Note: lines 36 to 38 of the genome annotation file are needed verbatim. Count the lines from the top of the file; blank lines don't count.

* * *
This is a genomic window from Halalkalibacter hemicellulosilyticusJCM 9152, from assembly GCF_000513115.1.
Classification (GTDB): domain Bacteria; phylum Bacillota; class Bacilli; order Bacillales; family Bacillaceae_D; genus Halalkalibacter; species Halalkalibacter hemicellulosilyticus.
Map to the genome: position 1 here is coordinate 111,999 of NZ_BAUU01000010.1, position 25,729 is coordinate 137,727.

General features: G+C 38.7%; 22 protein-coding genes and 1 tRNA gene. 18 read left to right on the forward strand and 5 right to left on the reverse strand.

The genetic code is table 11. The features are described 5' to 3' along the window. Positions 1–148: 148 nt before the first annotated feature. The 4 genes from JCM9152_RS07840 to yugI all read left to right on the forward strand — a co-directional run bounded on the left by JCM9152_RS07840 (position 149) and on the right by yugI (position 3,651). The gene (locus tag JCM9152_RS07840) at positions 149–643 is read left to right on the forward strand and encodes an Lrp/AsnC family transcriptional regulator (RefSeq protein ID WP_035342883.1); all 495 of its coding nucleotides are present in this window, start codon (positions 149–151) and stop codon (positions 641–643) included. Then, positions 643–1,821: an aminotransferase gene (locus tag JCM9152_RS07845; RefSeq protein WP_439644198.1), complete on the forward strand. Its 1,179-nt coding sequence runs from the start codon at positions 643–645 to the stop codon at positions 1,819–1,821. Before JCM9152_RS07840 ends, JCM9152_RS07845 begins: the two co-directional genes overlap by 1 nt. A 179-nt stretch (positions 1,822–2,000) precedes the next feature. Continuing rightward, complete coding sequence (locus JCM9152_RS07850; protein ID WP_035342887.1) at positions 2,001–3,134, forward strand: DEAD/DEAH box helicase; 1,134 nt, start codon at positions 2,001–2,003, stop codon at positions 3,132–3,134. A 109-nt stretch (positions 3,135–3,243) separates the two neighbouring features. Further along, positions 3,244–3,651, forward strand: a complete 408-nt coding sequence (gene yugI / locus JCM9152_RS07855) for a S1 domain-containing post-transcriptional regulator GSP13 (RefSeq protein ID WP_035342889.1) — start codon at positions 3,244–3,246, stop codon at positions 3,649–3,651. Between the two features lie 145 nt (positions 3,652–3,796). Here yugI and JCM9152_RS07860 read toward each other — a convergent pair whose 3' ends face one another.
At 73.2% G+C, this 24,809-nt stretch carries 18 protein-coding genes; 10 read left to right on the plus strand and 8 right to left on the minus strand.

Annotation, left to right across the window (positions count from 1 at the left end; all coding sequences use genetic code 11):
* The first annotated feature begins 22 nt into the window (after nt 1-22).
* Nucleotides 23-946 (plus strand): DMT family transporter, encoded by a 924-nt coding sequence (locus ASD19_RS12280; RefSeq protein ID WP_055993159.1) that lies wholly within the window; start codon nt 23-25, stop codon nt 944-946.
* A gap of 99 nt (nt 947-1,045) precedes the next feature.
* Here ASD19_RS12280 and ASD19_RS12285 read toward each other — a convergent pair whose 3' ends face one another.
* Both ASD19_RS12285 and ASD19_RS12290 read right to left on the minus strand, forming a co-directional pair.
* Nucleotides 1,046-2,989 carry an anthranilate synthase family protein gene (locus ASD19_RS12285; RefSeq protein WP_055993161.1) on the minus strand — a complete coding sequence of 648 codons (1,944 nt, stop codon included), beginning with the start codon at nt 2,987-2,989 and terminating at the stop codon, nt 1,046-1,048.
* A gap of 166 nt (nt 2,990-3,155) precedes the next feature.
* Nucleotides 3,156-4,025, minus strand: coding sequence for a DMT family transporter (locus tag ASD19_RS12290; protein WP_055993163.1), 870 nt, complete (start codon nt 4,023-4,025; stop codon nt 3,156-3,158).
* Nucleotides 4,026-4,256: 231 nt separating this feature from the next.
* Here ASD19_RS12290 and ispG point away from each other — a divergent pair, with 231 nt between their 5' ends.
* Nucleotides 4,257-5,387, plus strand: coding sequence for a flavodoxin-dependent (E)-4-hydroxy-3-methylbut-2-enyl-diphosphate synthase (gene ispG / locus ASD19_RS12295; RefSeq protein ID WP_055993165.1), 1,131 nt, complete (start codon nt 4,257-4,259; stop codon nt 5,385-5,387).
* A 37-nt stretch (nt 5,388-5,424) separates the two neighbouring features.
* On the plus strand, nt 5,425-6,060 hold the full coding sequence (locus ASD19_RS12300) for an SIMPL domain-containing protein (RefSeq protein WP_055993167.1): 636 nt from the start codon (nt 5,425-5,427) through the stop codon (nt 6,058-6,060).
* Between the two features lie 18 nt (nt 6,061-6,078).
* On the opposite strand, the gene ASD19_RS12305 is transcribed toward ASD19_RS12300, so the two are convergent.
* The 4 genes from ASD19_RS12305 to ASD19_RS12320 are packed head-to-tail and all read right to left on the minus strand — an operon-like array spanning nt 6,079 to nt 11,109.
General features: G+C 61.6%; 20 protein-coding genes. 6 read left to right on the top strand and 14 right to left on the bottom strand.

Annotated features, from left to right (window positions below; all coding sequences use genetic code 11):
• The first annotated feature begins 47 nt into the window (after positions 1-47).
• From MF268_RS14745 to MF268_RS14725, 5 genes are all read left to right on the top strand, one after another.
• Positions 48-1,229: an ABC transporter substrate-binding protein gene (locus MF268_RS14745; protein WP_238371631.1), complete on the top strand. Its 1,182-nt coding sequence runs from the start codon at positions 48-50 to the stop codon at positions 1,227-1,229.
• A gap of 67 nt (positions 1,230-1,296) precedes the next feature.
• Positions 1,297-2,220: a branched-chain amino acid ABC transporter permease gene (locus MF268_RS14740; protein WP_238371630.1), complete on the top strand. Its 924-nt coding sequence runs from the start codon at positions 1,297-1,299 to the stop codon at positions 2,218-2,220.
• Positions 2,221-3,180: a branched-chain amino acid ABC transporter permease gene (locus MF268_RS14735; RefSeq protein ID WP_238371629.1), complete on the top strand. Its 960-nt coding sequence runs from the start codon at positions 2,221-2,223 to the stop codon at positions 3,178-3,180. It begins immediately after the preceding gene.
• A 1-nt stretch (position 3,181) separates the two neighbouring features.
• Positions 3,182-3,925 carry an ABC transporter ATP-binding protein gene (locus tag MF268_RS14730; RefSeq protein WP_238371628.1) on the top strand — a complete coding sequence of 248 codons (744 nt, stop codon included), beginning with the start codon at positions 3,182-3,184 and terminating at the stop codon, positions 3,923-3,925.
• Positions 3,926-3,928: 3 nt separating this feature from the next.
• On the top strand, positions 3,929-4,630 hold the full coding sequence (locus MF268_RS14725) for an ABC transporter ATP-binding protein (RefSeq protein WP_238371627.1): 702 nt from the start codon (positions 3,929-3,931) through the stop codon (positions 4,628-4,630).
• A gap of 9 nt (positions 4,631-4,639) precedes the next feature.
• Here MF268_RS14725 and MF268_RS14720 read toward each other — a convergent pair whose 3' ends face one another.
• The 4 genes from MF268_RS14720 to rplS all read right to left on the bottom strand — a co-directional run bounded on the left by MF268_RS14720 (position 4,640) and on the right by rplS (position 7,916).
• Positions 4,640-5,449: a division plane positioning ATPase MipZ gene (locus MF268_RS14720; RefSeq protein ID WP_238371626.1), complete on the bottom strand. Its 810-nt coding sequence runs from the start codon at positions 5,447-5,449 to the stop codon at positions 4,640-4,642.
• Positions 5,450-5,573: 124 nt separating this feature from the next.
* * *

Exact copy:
• A gap of 9 nt (positions 4,631-4,639) precedes the next feature.
• Here MF268_RS14725 and MF268_RS14720 read toward each other — a convergent pair whose 3' ends face one another.
• The 4 genes from MF268_RS14720 to rplS all read right to left on the bottom strand — a co-directional run bounded on the left by MF268_RS14720 (position 4,640) and on the right by rplS (position 7,916).